That set the scene for a panel discussion around the nuances of mobile advertising in Asia, and the trends being observed.

Vikas Gulati, Managing Director APAC at AdColony believes the real story is not the technology but rather how consumers have embraced mobile content and services. “I think Asia is truly mobile first in that way,” he added.

Joe Nguyen, Senior Vice President, APAC, comScore pointed out that markets like India, are 70% mobile-only, and that consumers will ultimately go with the most convenient channel to accomplish their task.

Morden Chen, General Manager, APAC Ad Sales, Cheetah Mobile agreed, adding that the challenge for marketers is how to deploy an audience or user-centric approach to mobile marketing when the KPIs attached to their efforts may be directly opposed to doing so.

Mobile video is an area where despite its explosive growth in consumption across the Asia Pacific region, effective leveraging of the medium remains elusive.

“Not all video is creative equal,” said Gulati. “Each market has own nuances and network speeds that will impact the user experience. Everyone is sold on video but making it work is difficult.”

Morden argued that performance marketers already accept mobile video as an effective channel for achieving goals, but the challenge lies in proving it’s value for branding campaigns.

“Ideally you want to be able to share the same place of value that TV buys do but in Southeast Asia I am not seeing a big surge in using mobile video for branding campaigns,” he said.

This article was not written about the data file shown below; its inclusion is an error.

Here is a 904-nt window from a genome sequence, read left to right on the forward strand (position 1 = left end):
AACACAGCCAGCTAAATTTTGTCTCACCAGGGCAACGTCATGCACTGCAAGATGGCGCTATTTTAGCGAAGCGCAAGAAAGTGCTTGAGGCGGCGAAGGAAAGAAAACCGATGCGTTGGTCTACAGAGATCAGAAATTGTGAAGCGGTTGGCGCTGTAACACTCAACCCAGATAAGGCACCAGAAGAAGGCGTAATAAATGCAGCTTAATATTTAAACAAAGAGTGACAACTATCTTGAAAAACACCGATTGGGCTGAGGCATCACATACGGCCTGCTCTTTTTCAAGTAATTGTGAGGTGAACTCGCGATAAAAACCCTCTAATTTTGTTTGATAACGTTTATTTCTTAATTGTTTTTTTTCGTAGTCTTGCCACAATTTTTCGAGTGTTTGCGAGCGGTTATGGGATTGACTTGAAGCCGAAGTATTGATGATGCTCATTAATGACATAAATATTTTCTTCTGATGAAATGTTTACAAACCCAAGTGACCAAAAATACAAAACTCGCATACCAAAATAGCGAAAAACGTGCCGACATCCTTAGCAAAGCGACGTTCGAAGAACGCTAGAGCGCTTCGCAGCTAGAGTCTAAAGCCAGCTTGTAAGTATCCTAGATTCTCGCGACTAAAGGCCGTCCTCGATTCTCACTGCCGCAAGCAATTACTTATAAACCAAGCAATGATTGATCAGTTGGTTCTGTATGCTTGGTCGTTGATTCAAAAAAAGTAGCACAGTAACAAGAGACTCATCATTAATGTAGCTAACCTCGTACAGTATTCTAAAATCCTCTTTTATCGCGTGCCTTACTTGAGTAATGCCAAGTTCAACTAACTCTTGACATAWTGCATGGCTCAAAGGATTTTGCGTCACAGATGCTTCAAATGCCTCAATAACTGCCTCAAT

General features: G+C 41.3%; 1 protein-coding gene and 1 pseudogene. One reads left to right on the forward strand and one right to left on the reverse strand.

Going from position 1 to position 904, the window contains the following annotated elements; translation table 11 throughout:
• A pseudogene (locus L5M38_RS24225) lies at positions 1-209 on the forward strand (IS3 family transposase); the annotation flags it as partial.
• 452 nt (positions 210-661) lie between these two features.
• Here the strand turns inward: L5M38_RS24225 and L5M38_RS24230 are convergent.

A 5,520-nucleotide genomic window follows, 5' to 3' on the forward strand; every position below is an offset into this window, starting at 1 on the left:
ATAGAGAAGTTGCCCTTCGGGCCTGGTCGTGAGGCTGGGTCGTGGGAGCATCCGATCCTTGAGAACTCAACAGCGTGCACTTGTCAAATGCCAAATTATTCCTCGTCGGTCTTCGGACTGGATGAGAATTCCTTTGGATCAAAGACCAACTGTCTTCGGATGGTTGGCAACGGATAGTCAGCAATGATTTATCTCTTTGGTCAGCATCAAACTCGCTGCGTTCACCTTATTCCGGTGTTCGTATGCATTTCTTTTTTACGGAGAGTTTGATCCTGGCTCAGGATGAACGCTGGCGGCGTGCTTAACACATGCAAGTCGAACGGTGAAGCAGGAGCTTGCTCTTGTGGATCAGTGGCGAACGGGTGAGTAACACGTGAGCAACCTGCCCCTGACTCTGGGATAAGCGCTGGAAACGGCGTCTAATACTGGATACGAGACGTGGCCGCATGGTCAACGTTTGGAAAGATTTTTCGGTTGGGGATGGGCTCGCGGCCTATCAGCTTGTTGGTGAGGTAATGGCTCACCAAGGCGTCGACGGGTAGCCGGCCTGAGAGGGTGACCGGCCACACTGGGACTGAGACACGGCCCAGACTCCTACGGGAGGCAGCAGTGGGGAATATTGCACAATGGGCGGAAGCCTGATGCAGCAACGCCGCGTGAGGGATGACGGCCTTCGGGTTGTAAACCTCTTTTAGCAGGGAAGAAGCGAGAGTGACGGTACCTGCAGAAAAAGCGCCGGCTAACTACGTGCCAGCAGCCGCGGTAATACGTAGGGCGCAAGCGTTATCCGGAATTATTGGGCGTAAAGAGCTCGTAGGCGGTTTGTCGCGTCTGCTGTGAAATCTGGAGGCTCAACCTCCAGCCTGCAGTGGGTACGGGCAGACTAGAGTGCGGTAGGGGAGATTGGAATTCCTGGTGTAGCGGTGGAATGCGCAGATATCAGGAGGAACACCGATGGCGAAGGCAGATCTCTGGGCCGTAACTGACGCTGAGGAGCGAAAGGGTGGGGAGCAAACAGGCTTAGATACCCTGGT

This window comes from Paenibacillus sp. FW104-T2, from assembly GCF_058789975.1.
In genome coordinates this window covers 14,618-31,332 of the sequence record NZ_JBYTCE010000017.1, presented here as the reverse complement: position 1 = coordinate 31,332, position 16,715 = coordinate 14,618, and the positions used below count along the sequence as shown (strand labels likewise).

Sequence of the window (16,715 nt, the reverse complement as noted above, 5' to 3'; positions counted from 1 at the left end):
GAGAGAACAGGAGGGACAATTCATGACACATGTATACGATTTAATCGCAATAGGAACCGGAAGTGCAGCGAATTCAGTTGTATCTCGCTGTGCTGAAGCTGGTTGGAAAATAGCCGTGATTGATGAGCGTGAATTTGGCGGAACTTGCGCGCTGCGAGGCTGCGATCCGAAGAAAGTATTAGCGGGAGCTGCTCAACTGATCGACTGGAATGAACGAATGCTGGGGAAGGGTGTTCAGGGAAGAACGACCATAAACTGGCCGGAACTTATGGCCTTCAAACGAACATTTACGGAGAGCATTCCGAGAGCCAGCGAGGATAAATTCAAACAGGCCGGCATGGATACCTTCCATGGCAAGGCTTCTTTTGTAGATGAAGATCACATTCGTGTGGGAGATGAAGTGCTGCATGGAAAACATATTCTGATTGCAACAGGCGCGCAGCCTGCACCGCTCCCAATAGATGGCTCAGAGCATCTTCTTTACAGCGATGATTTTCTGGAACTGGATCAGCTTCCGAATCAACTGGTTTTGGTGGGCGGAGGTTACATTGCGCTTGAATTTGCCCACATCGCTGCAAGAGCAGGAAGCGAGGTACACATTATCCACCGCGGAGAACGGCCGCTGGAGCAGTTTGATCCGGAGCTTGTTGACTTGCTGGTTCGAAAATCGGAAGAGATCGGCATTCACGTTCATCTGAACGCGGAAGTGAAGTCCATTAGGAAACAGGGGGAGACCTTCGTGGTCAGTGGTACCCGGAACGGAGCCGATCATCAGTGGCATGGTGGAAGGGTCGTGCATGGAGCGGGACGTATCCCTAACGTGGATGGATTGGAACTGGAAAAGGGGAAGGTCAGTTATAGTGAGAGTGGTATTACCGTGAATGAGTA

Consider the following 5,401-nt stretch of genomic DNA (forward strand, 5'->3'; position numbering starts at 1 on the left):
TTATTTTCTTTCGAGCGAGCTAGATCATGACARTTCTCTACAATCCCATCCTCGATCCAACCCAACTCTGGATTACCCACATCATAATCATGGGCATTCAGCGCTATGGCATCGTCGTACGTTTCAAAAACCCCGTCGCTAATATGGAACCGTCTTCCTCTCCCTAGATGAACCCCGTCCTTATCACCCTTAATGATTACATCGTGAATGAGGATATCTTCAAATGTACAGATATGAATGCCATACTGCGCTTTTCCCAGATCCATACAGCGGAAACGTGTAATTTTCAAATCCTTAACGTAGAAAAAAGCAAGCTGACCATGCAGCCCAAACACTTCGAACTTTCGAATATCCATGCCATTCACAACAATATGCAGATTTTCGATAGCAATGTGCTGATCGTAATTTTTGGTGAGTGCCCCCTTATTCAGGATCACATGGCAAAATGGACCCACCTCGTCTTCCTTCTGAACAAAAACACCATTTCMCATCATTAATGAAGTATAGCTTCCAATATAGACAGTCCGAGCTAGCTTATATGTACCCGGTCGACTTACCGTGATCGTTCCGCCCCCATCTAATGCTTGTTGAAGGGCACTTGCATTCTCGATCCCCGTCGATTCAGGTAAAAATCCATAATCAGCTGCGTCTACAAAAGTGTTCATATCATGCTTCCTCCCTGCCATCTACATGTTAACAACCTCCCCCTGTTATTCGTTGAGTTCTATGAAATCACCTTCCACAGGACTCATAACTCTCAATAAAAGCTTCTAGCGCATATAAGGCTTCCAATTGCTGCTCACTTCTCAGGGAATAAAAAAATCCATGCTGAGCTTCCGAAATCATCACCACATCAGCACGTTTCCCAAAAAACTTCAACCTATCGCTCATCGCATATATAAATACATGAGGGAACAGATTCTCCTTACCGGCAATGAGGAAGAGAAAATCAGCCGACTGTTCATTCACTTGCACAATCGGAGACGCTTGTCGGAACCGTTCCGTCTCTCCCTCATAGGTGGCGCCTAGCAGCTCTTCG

Nguyen added that the majority of brand involvement with mobile video advertising is with short snackable content consumed via social media or in-app.

“It has really moved to long form video yet,” he said. “For example, OTT players are engaging mobile users with content up to 40 minutes long, which could be an opportunity for brands.”

On the topic of metrics and measurement, especially within the mobile space, Chen lamented the persistent presence of CTRs as the core metric of success in briefs received from clients.

“But when it comes to brand-related campaigns, the measurement frameworks are just not there yet either,” he said.

Gulati shared that there is still heavy reliance on last click attribution, which don’t offer a holistic picture but reported that with larger brands at least, the conversations are changing.

“Clients are now asking the right questions,” he said. “Leaving behind old media metrics, and looking at impact on brand with metrics like brand awareness, favourability and purchase intent.”

Chen pointed out that some industries are at the forefront of adopting robust attribution modelling, such as e-commerce, gaming and travel.

“These sectors have been the fastest adopters and other industries can learn from them,” he said.

Nguyen said that while measurement on digital may be easier compared to traditional platforms or channels, when it comes to true attribution, its realisation remains a ways away.